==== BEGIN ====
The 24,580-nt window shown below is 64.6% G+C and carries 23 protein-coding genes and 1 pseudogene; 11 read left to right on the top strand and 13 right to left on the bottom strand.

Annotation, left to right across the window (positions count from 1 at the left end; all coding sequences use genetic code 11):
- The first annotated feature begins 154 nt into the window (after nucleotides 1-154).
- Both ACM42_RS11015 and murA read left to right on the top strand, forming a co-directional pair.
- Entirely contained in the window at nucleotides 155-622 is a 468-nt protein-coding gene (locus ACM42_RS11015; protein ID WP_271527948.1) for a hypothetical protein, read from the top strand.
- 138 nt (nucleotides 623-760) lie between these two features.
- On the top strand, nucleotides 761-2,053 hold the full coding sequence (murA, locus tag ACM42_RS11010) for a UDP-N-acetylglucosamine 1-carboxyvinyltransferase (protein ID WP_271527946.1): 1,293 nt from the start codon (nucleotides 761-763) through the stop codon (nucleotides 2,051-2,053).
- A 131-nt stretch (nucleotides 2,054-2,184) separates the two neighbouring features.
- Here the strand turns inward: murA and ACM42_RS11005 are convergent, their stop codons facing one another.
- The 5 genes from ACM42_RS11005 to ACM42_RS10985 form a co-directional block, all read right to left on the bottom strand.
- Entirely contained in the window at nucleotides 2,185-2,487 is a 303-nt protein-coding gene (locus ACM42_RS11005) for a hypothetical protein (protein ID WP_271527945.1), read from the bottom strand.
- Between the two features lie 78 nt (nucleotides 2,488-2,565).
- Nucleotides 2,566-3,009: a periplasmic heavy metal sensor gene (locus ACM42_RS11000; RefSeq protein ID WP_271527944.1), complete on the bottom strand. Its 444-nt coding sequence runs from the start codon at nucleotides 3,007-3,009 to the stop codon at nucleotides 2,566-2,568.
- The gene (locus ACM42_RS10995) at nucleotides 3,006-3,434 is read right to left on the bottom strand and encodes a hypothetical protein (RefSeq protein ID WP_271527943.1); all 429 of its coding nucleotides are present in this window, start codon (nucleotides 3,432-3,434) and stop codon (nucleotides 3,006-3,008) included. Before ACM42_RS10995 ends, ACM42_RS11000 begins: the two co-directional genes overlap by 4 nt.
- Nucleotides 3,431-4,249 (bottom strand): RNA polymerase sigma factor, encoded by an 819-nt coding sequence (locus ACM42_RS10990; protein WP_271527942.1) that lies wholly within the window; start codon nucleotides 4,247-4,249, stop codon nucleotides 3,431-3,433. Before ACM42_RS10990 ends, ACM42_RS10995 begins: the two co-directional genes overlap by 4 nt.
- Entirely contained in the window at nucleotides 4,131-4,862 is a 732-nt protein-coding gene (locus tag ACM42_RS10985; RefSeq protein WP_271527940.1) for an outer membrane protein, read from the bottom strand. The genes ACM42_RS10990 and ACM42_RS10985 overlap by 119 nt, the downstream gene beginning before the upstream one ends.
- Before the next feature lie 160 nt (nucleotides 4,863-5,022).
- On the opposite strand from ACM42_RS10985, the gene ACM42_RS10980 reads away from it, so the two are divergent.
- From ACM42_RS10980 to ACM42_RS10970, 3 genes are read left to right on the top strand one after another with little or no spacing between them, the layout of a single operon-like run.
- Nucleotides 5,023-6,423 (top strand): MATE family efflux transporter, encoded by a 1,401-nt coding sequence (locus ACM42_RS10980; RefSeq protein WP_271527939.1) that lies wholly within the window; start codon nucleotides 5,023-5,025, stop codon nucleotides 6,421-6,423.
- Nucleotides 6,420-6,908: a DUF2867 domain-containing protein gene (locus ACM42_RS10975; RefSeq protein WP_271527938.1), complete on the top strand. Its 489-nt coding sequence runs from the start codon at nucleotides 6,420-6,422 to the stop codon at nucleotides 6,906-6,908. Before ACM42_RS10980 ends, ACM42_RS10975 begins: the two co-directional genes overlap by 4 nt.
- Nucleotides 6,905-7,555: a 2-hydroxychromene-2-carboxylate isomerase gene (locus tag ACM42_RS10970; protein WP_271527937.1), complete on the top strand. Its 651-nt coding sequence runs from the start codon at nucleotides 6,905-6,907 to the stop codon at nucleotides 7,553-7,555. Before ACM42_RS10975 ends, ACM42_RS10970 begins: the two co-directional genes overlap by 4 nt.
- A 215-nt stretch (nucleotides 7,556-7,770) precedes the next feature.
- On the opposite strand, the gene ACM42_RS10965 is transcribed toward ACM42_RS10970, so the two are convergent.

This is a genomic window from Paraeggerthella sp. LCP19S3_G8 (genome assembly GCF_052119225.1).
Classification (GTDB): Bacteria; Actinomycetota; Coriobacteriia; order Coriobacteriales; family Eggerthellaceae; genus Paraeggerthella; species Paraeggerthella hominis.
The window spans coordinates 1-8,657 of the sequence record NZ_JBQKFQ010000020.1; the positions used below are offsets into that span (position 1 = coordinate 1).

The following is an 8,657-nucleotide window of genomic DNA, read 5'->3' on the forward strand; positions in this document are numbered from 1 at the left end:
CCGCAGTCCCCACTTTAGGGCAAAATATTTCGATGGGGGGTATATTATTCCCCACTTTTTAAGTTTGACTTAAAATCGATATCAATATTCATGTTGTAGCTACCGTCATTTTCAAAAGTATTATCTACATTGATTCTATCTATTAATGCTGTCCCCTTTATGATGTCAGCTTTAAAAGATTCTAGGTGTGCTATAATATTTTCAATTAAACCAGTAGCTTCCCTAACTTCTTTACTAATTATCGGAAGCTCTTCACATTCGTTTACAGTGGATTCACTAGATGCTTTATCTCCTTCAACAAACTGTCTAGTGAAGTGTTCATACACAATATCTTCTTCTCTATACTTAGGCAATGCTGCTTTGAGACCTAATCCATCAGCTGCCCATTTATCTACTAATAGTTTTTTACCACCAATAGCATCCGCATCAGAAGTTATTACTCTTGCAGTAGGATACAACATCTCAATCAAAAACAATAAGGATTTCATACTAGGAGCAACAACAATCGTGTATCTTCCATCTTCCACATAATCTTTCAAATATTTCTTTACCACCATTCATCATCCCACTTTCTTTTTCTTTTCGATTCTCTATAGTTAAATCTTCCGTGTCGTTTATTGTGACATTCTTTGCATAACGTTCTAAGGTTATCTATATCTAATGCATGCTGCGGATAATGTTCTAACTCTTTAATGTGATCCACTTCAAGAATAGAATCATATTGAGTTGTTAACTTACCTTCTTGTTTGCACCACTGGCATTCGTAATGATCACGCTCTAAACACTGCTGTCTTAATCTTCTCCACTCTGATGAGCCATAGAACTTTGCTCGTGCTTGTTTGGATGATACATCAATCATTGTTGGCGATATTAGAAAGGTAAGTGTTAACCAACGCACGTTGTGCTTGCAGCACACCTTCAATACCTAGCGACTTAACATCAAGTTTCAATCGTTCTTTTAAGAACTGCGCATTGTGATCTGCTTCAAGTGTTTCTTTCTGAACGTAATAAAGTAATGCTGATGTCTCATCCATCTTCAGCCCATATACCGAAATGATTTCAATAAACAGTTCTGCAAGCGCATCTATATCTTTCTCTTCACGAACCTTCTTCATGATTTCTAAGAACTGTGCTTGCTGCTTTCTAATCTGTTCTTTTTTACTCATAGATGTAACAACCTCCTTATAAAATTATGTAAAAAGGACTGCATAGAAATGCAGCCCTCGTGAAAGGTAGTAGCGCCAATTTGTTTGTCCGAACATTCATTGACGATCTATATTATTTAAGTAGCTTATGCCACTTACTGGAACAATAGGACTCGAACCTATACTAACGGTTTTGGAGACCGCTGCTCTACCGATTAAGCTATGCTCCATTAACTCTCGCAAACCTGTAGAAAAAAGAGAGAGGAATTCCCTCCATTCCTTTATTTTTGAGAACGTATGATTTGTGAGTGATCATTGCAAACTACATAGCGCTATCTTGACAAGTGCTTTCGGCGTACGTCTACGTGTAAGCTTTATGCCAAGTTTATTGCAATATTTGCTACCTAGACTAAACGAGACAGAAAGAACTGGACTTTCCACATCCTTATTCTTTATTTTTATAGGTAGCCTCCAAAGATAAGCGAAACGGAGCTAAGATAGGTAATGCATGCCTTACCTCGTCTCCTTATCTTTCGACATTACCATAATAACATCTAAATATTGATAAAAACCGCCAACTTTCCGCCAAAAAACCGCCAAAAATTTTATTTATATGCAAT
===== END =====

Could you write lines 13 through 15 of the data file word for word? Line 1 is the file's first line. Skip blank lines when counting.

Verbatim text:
- Nucleotides 2,566-3,009: a periplasmic heavy metal sensor gene (locus ACM42_RS11000; RefSeq protein ID WP_271527944.1), complete on the bottom strand. Its 444-nt coding sequence runs from the start codon at nucleotides 3,007-3,009 to the stop codon at nucleotides 2,566-2,568.
- The gene (locus ACM42_RS10995) at nucleotides 3,006-3,434 is read right to left on the bottom strand and encodes a hypothetical protein (RefSeq protein ID WP_271527943.1); all 429 of its coding nucleotides are present in this window, start codon (nucleotides 3,432-3,434) and stop codon (nucleotides 3,006-3,008) included. Before ACM42_RS10995 ends, ACM42_RS11000 begins: the two co-directional genes overlap by 4 nt.
- Nucleotides 3,431-4,249 (bottom strand): RNA polymerase sigma factor, encoded by an 819-nt coding sequence (locus ACM42_RS10990; protein WP_271527942.1) that lies wholly within the window; start codon nucleotides 4,247-4,249, stop codon nucleotides 3,431-3,433. Before ACM42_RS10990 ends, ACM42_RS10995 begins: the two co-directional genes overlap by 4 nt.